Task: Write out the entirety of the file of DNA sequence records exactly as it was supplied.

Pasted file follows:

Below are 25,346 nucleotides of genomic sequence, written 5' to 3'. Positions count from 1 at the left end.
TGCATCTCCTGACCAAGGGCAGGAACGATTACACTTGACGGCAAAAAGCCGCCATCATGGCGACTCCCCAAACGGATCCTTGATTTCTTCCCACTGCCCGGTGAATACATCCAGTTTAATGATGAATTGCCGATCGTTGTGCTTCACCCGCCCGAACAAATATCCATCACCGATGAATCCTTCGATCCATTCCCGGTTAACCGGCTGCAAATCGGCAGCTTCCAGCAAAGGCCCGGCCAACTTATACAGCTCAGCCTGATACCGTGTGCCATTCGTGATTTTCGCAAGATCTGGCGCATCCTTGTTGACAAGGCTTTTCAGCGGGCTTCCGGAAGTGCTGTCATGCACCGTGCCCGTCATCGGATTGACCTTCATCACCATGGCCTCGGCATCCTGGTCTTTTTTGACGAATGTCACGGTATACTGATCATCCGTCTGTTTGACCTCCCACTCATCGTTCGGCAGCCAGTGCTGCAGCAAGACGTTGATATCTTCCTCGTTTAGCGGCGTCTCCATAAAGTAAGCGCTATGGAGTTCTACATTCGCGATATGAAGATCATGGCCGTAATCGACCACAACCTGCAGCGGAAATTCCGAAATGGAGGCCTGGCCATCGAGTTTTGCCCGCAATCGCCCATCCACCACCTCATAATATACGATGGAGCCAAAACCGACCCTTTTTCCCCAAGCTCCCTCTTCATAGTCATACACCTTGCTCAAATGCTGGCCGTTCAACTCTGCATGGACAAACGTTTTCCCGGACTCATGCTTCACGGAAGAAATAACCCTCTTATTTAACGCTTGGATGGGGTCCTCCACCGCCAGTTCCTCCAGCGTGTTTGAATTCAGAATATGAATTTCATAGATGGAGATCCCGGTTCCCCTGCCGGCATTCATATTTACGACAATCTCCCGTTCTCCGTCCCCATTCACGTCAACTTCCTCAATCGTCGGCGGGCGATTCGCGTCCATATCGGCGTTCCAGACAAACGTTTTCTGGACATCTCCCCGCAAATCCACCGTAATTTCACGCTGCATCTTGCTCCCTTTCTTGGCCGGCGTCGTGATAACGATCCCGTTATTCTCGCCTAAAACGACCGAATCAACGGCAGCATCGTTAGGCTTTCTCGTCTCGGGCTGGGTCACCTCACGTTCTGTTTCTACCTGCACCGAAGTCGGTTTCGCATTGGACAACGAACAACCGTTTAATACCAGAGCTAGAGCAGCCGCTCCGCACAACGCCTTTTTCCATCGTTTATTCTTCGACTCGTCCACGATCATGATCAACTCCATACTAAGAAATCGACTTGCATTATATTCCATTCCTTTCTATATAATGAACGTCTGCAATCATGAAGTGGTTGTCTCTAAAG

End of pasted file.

Below are 25,346 nucleotides of genomic sequence, written 5' to 3'. Positions count from 1 at the left end.
TGCATCTCCTGACCAAGGGCAGGAACGATTACACTTGACGGCAAAAAGCCGCCATCATGGCGACTCCCCAAACGGATCCTTGATTTCTTCCCACTGCCCGGTGAATACATCCAGTTTAATGATGAATTGCCGATCGTTGTGCTTCACCCGCCCGAACAAATATCCATCACCGATGAATCCTTCGATCCATTCCCGGTTAACCGGCTGCAAATCGGCAGCTTCCAGCAAAGGCCCGGCCAACTTATACAGCTCAGCCTGATACCGTGTGCCATTCGTGATTTTCGCAAGATCTGGCGCATCCTTGTTGACAAGGCTTTTCAGCGGGCTTCCGGAAGTGCTGTCATGCACCGTGCCCGTCATCGGATTGACCTTCATCACCATGGCCTCGGCATCCTGGTCTTTTTTGACGAATGTCACGGTATACTGATCATCCGTCTGTTTGACCTCCCACTCATCGTTCGGCAGCCAGTGCTGCAGCAAGACGTTGATATCTTCCTCGTTTAGCGGCGTCTCCATAAAGTAAGCGCTATGGAGTTCTACATTCGCGATATGAAGATCATGGCCGTAATCGACCACAACCTGCAGCGGAAATTCCGAAATGGAGGCCTGGCCATCGAGTTTTGCCCGCAATCGCCCATCCACCACCTCATAATATACGATGGAGCCAAAACCGACCCTTTTTCCCCAAGCTCCCTCTTCATAGTCATACACCTTGCTCAAATGCTGGCCGTTCAACTCTGCATGGACAAACGTTTTCCCGGACTCATGCTTCACGGAAGAAATAACCCTCTTATTTAACGCTTGGATGGGGTCCTCCACCGCCAGTTCCTCCAGCGTGTTTGAATTCAGAATATGAATTTCATAGATGGAGATCCCGGTTCCCCTGCCGGCATTCATATTTACGACAATCTCCCGTTCTCCGTCCCCATTCACGTCAACTTCCTCAATCGTCGGCGGGCGATTCGCGTCCATATCGGCGTTCCAGACAAACGTTTTCTGGACATCTCCCCGCAAATCCACCGTAATTTCACGCTGCATCTTGCTCCCTTTCTTGGCCGGCGTCGTGATAACGATCCCGTTATTCTCGCCTAAAACGACCGAATCAACGGCAGCATCGTTAGGCTTTCTCGTCTCGGGCTGGGTCACCTCACGTTCTGTTTCTACCTGCACCGAAGTCGGTTTCGCATTGGACAACGAACAACCGTTTAATACCAGAGCTAGAGCAGCCGCTCCGCACAACGCCTTTTTCCATCGTTTATTCTTCGACTCGTCCACGATCATGATCAACTCCATACTAAGAAATCGACTTGCATTATATTCCATTCCTTTCTATATAATGAACGTCTGCAATCATGAAGTGGTTGTCTCTAAAG